The presence of abnormal circulatory shunting was determined by transesophageal bubble-contrast echocardiography. The timing of image acquisition is indicated by the white arrowheads on the ECG strip and explained by the text below the images. (A) Posterior transverse view before agitated saline-air mixture injection (RA = right atrium; LA = left atrium; AV = aortic valve). (B) During agitated saline-air mixture injection bubbles are visible only in the right atrium (white arrow). (C) One and a half heart-beat after agitated saline-air mixture injection air bubbles are detected both in the right and left atria (white arrows).

Subsequently, surgical removal of the brain abscess was performed. Gram staining of the abscess' content revealed multiple gram positive cocci forming clusters, and Staphylococcus haemolyticus was cultured. The same microorganism was isolated from the patient's gingival smears and blood. Meropenem 2 gr i.v. t.i.d., metronidazole 500 mg i.v. q.i.d., and teicoplanin 1 gr i.v. b.i.d. were initiated empirically, and continued based on in vitro sensitivity testing. The patient improved very slowly, and was discharged on the 120th day of hospital stay. After two years of follow-up he has recovered almost completely, still showing residual lower limb weakness.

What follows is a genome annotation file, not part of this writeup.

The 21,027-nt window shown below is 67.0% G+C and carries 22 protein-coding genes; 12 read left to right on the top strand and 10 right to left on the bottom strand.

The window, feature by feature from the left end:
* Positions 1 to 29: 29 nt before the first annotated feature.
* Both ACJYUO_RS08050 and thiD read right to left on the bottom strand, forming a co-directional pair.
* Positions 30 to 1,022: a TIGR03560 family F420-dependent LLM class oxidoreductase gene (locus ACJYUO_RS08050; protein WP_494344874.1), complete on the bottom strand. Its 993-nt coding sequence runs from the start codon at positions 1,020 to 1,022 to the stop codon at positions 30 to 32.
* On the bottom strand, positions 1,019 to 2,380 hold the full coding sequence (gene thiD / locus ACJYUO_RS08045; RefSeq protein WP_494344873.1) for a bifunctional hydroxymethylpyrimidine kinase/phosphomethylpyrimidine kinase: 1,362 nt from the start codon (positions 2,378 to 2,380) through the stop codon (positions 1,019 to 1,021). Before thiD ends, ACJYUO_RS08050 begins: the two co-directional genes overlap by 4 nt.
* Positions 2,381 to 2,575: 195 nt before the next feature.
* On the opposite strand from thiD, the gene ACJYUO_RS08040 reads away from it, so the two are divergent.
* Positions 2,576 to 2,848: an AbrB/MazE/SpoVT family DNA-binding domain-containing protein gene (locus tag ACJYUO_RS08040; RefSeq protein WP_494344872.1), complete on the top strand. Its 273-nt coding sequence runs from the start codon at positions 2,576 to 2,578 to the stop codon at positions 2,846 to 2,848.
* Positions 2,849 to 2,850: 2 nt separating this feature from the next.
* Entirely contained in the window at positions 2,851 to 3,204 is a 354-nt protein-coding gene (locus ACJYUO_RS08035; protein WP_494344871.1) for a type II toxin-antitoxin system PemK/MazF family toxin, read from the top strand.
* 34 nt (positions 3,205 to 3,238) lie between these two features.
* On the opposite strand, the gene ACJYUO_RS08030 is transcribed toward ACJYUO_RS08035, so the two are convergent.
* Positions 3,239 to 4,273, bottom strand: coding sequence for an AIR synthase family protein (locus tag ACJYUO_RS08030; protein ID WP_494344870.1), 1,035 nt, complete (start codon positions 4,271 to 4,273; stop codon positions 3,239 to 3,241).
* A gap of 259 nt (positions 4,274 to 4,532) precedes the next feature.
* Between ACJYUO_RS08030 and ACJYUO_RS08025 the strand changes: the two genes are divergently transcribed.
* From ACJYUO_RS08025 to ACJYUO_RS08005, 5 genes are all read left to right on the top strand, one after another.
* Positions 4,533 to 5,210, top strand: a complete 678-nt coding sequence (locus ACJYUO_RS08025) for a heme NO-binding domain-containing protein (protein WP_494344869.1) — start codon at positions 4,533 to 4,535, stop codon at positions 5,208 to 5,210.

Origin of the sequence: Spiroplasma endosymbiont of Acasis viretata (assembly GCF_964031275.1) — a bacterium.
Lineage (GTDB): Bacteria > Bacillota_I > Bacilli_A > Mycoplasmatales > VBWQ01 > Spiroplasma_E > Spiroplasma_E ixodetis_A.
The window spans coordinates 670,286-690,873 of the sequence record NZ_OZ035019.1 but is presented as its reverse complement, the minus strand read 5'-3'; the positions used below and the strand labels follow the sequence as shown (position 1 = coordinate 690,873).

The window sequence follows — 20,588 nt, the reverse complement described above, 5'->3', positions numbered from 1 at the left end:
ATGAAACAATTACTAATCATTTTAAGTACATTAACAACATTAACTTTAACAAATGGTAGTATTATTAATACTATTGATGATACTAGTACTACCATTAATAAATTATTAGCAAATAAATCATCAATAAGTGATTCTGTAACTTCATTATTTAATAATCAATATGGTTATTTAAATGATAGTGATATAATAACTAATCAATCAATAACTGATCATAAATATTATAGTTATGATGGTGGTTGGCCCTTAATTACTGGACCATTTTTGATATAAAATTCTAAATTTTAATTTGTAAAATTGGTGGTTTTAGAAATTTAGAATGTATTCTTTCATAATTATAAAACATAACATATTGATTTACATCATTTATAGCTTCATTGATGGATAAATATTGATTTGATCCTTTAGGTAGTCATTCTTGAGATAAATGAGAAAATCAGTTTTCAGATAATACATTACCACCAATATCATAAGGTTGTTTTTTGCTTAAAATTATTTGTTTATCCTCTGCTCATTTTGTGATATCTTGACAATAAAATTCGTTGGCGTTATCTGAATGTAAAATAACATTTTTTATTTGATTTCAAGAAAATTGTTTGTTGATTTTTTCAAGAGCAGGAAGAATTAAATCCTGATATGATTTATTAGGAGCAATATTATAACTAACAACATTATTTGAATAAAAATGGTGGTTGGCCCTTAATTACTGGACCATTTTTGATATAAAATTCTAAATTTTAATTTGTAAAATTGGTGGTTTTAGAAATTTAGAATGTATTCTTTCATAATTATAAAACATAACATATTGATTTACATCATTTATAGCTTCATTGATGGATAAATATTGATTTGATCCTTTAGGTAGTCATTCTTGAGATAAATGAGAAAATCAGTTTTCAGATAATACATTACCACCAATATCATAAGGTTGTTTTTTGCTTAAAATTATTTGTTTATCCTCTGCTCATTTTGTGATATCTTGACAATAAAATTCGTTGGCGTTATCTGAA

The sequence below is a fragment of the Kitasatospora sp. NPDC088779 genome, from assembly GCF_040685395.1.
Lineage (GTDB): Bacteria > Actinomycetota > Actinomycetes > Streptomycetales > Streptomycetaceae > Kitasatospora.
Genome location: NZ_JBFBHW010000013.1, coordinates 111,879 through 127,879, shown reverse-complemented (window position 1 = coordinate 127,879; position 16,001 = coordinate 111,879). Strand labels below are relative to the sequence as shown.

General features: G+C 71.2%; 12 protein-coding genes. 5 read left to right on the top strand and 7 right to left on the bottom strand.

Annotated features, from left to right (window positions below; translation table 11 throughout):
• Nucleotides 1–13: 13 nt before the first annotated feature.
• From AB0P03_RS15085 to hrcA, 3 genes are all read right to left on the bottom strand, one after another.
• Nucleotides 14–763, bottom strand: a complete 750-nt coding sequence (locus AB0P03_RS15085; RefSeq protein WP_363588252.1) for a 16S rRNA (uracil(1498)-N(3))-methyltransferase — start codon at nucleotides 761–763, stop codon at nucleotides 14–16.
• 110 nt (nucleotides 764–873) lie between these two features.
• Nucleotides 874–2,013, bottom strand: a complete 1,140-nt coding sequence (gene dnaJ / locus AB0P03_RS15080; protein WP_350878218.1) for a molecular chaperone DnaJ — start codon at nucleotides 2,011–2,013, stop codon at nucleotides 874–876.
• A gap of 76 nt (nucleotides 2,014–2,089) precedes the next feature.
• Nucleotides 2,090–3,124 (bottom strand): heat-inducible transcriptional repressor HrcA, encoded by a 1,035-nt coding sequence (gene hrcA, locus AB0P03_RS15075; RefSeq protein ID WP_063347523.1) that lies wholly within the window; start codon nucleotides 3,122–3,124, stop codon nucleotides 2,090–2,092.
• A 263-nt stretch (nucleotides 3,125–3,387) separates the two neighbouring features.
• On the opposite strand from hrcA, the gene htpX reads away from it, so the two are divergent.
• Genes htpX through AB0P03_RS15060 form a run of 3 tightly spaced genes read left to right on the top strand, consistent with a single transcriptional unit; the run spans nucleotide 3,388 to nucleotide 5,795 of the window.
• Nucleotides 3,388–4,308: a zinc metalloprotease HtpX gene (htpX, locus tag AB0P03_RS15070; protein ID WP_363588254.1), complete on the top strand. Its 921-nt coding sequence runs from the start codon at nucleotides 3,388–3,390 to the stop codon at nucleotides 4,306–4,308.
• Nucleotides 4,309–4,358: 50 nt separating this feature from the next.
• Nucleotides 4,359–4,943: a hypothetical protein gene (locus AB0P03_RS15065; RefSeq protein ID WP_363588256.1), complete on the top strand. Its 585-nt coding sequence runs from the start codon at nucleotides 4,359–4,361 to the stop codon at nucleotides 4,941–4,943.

The pathogenesis of brain abscess is largely comprehended in terms of the route of pathogen dissemination to the brain. One route is local; trauma or infection of adjacent structures (eg venous sinuses of the brain, paranasal sinuses) can lead to brain infection by direct invasion of contiguous anatomical layers [10]. An additional route is systemic; infected thrombi in the systemic arterial circulation (e.g. left-sided endocarditis) or having direct access to the systemic circulation (eg PAVMs) directly embolize the brain [6, 10]. However, a fraction of brain abscesses are poorly explained by the above, occuring in patients with infectious sites lacking direct access to the systemic circulation (eg right endocarditis, septic thrombophlebitis, odontogenic or intraabdominal abscess). A PFO may precipitate the development of brain abscess in these cases [11].